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Conservation officers report litter on Minnesota roadways, waterways

Minnesota's fish house removal deadlines are March 5 in the southern part of the1 / 2
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Conservation officers report litter on Minnesota roadways, waterways

Weekly activity reports from conservation officers (COs) with the Minnesota Department of Natural Resources (DNR) are littered with evidence of various types of refuse being discarded along Minnesota roads and waterways.

"We're seeing everything from wooden fish house blocking materials on lakes to old appliances in roadway ditches," said Col. Jim Konrad, DNR Enforcement Division director.

Littering is a misdemeanor with a fine of up to $1,000.

Konrad said the DNR wants everyone to keep roadways and waterways clean by properly disposing of used materials with their local refuse haulers or at their local landfill. Konrad added that litter tarnishes nature's beauty, destroys wildlife habitats and ruins many opportunities for recreation.

Minnesota's fish house removal deadlines are March 5 in the southern part of the state and March 19 in the north, and spring cleaning is soon to get underway around many households. That's why conservation officers make a concerted effort this time of the year to monitor and identify possible problem areas.

CO Jeff Humphrey of Cromwell just completed a litter investigation where numerous bags of household trash were dumped along a rural road. The contents were revealing.

"In this case they made significant effort to remove labels with names and addresses from their garbage, but I found a child's name on a piece of homework and a wrist band from a local hospital," Humphrey said. "A few phone calls and I identified my suspect."

The reasons for their actions were likely economics.

"They said they did not have garbage service and usually take their garbage to their employers to get rid of it," Humphrey said.

Sometimes a citizen helps a CO solve a litter case. CO Jeff Johanson of Osakis recently issued a citation to a man caught on a trail camera dumping waste on private property.

The individual was always very careful about removing items with any sort of identification on them. Finally, the property owner had had enough, put up a trail camera, and was lucky enough to get a guy and his vehicle on the camera littering.

"With the electronic evidence, the interview went pretty smoothly and the guy admitted to it right away," Johanson said. "I made him clean up the waste and issued him a citation. Of course, he knew nothing about the countless other times things were dumped there; must have been somebody else."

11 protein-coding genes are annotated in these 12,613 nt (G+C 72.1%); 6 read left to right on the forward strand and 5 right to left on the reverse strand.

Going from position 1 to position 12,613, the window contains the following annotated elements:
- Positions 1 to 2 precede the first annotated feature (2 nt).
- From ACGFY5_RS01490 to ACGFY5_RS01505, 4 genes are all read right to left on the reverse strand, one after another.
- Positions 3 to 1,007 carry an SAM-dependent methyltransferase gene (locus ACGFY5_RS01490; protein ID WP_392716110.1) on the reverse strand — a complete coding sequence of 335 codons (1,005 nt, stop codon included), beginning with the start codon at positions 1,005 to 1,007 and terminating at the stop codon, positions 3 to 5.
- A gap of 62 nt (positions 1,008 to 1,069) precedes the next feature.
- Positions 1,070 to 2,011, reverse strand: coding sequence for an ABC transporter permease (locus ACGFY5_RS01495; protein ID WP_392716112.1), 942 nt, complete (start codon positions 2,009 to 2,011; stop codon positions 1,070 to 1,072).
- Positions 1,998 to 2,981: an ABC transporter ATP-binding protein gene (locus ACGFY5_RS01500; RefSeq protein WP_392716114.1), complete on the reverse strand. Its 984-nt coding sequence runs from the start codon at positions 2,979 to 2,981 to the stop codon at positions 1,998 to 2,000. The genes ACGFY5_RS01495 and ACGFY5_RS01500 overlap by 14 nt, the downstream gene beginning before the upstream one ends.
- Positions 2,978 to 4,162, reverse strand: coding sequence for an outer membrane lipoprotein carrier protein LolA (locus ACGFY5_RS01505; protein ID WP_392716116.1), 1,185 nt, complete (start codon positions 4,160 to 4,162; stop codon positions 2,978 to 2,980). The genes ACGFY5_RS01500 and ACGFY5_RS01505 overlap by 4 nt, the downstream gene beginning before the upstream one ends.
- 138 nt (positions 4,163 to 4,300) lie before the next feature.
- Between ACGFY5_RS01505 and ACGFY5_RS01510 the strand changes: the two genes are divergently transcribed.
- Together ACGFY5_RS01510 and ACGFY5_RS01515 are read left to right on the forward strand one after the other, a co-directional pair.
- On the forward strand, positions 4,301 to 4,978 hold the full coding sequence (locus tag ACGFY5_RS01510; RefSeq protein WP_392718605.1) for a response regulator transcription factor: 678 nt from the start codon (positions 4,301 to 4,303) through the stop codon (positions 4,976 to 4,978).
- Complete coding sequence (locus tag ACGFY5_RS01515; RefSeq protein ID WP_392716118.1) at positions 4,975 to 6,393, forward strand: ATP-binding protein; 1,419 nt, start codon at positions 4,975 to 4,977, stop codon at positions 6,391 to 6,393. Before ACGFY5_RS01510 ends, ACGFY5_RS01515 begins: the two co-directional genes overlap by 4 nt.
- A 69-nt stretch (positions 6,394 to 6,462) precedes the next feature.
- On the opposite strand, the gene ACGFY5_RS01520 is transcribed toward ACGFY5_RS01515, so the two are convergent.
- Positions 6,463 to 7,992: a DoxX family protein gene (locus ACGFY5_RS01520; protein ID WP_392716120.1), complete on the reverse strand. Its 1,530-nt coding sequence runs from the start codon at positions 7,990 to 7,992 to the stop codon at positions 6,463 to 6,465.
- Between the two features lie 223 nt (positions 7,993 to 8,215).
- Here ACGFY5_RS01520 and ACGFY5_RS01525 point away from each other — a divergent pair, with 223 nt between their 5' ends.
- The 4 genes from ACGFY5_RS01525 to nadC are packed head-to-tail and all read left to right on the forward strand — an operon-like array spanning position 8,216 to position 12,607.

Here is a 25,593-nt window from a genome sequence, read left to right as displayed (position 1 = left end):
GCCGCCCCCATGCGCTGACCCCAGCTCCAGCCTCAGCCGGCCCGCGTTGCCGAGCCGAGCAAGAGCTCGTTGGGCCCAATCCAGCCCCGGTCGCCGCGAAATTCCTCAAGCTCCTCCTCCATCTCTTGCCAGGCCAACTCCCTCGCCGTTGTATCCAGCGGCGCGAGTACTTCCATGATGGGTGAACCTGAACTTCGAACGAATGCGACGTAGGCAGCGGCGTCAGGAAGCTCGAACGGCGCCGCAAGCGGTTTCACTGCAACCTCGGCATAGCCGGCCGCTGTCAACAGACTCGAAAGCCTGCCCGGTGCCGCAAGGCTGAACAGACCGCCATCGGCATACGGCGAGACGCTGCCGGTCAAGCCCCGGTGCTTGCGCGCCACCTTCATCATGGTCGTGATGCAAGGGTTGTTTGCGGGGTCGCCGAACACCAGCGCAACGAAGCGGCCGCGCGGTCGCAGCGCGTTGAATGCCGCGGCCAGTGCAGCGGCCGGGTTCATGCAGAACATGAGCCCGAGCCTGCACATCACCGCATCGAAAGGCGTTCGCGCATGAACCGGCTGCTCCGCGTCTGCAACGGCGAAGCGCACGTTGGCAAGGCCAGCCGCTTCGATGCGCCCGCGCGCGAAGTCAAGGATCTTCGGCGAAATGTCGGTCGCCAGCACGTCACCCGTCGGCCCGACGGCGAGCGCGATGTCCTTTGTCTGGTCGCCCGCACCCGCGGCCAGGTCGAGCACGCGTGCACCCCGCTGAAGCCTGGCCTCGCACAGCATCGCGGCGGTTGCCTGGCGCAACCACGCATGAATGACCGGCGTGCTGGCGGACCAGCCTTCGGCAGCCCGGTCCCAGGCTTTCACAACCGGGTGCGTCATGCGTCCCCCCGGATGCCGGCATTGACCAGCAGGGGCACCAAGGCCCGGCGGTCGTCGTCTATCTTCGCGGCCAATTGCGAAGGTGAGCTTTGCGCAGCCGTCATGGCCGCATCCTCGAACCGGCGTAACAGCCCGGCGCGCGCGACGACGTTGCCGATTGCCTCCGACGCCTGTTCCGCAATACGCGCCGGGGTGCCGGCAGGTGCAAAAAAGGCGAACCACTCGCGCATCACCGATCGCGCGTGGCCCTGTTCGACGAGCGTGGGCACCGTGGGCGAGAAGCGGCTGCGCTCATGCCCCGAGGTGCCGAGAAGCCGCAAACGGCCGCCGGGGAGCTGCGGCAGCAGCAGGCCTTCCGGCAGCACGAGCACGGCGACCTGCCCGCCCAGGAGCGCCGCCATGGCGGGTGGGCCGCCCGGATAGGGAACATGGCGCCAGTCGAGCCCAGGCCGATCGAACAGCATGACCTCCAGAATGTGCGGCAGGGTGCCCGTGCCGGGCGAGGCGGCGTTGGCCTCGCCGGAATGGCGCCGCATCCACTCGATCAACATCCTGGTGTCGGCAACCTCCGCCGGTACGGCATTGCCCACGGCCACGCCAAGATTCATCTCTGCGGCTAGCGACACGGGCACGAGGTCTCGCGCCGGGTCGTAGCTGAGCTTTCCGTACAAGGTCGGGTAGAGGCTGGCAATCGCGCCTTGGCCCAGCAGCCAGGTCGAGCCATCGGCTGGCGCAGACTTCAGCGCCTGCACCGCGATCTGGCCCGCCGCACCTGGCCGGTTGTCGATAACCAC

Sometimes the litterbug is just a phone call away.

Last year, Johanson found a bunch of garbage and fish house blocking material left on the ice after an angler removed his permanent fish house.

"One of the fish house blocks was a piece of wood that said: 'For Sale – call . . .' Well, I called and got a confession from the litterbug."

Officers also use technology to catch litterbugs.

“While on patrol any fish house that had litter outside or had cardboard skirting the edges of it was photographed and GPS (Global Positioning Statement) coordinates taken,” said CO Matt Frericks of Virginia.

“Excuses like, ‘I was going to go get that later’ will not work. Anyone who leaves garbage on the ice will receive a citation for littering,” Frericks said.

Conservation officers also have solid waste civil citation authority. These civil citations are “by the pound” or “by the cubic foot” penalties. Since they are not criminal charges, they don’t require proof beyond a reasonable doubt. The person suspected of littering must pay the penalty and clean up the mess.

The DNR offers the following tips to keep Minnesota roads and waterways clean:

• Set an example for others, especially children, by not littering.

• Properly dispose of any materials that could trap or injure wildlife.

• Check with a local refuse provider or landfill for disposal of household items.

• Keep a litter bag or trash container with when traveling or outdoors.

• Secure trash container covers to prevent wind or animals from spreading litter.

• Cover and secure any vehicle, truck or trailer carrying refuse.

• When visiting any recreation area, make sure to leave the area clean for the next person to enjoy.

Denton (Denny) Newman Jr.
I've worked at the Brainerd Dispatch with various duties since Dec. 7, 1983. Starting off as an Ad Designer and currently Director of Audience Development. The Dispatch has been an interesting and challenging place to work. I'm fortunate to have made many friends, both co-workers and customers.
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